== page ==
Sleep and Breathing

, Volume 17, Issue 3, pp 925–935

The impact of diet and lifestyle management strategies for obstructive sleep apnoea in adults: a systematic review and meta-analysis of randomised controlled trials

  • Maria-Anna Thomasouli
  • Emer M. Brady
  • Melanie J. Davies
  • Andrew. P. Hall
  • Kamlesh Khunti
  • Danielle H. Morris
  • Laura J. Gray
Review

DOI: 10.1007/s11325-013-0806-7

Cite this article as:
Thomasouli, MA., Brady, E.M., Davies, M.J. et al. Sleep Breath (2013) 17: 925. doi:10.1007/s11325-013-0806-7

Abstract

Purpose

To systematically evaluate the impact of diet, exercise and lifestyle modification programmes on indices of obesity, Obstructive Sleep Apnoea (OSA) parameters and quality of life (QoL) in adults with OSA.

Methods

Electronic databases were searched to identify randomised controlled trials published in English with an intervention based on dietary weight loss, exercise and/or lifestyle programme in adults with OSA. Meta-analyses were conducted using random-effects models.

Results

Twelve studies met the inclusion criteria with nine comparing similar interventions. Diet and diet plus continuous positive airway pressure (CPAP) therapy were compared in three studies (n = 261), and intensive lifestyle programmes and routine care were compared in six studies (n = 483). Diet with CPAP therapy reduced weight by −2.64 kg (95 % Confidence Interval (CI) −3.98, −1.30, I2 = 0 %) compared with diet alone. No differences were observed for QoL or Epworth Sleepiness Scale. A significant reduction in weight was seen in participants receiving an intensive lifestyle intervention of −5.65 kg (95 % CI −10.91, −0.40, I2 = 95.7 %) compared with controls. Reductions were also observed for waist circumference (−5.80 cm, 95 % CI −8.64, −2.96, I2 = 77.7 %), body mass index (BMI) (−2.33 kg/m2, 95 % CI −3.41, −1.24, I2 = 78.8 %) and the Apnoea Hypopnoea Index (AHI) (−4.55 events/h, 95 % CI −7.12, −1.98, I2 = 54.4 %) but with high levels of heterogeneity.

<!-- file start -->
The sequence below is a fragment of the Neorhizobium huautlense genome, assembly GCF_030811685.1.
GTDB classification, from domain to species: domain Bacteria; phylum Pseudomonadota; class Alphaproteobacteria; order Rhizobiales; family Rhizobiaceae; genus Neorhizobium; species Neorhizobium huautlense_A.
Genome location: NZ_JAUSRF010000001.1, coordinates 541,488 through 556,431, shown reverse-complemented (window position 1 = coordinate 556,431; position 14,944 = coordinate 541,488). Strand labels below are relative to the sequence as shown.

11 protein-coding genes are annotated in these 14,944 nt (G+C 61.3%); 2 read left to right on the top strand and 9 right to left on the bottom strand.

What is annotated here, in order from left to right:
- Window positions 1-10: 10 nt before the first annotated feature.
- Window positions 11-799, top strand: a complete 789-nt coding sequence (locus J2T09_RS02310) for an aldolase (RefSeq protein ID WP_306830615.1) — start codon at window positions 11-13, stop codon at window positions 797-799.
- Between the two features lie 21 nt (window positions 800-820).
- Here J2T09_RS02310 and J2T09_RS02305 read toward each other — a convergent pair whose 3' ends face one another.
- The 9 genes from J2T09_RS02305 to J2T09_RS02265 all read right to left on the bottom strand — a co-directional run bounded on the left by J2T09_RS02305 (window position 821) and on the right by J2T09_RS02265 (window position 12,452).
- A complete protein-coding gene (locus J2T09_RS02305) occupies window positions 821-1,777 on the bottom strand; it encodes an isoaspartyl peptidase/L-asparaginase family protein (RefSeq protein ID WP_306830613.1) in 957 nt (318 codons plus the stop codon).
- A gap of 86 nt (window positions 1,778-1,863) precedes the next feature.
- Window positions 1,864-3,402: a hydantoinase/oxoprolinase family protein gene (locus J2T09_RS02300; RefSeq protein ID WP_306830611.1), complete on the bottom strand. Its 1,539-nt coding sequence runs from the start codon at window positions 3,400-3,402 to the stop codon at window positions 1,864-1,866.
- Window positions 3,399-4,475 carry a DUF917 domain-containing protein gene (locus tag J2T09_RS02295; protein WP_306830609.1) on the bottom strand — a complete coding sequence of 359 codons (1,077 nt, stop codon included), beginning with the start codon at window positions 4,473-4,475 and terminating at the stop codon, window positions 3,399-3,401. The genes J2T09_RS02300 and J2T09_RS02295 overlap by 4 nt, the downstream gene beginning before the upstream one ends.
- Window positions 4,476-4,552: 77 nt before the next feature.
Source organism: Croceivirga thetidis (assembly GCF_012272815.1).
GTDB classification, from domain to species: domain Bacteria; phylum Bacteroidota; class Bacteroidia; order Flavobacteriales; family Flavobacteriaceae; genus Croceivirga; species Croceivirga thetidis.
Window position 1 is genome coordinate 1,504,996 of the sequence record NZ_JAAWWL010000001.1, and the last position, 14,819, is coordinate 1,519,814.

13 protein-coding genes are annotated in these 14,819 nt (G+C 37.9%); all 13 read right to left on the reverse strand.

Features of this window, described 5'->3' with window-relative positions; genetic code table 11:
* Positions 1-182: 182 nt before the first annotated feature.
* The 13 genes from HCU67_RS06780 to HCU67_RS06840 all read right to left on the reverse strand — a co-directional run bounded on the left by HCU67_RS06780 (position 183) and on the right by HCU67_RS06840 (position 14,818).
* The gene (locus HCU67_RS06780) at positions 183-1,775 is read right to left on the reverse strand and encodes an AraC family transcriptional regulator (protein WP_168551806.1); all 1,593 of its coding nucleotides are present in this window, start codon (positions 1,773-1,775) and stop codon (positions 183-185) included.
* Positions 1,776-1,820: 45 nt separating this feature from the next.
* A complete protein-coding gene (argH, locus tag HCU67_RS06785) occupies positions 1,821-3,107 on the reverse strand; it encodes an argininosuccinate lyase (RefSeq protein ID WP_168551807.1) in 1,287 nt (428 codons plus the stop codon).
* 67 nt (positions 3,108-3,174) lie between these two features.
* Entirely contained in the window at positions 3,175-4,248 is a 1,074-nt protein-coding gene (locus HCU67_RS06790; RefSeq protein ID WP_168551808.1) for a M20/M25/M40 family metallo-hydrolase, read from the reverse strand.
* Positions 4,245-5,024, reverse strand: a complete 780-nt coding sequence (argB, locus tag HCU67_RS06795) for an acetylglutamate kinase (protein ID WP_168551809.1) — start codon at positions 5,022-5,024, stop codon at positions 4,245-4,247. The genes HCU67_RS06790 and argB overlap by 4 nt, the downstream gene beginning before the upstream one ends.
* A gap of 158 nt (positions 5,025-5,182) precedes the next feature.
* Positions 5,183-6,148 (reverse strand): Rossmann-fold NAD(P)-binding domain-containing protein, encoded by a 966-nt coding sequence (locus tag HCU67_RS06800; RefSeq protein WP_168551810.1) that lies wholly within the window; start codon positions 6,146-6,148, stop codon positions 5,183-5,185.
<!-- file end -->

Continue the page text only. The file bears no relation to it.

Conclusions

Intensive lifestyle management can significantly reduce obesity indices and improve AHI. Future research is required to investigate this effect due to a limited number of studies identified.

Keywords

Obstructive sleep apnoea Diet Lifestyle Randomised controlled trial Meta-analysis 

Copyright information

© Springer-Verlag Berlin Heidelberg 2013

Authors and Affiliations

  • Maria-Anna Thomasouli
    • 1
    • 2
    • 6
  • Emer M. Brady
    • 3
  • Melanie J. Davies
    • 3
    • 4
  • Andrew. P. Hall
    • 2
  • Kamlesh Khunti
    • 1
    • 3
  • Danielle H. Morris
    • 5
  • Laura J. Gray
    • 1
  1. 1.Department of Health SciencesUniversity of LeicesterLeicesterUK
  2. 2.Sleep Disorders ServiceHanning Sleep Laboratory, University Hospitals of Leicester NHS TrustLeicesterUK
  3. 3.Leicester Diabetes CentreDiabetes Research Unit, University of LeicesterLeicesterUK
  4. 4.Department of Cardiovascular SciencesDiabetes Research Unit, University of LeicesterLeicesterUK
  5. 5.Department of Cardiovascular SciencesUniversity of LeicesterLeicesterUK
  6. 6.Leicester Diabetes CentreUniversity of LeicesterLeicesterUK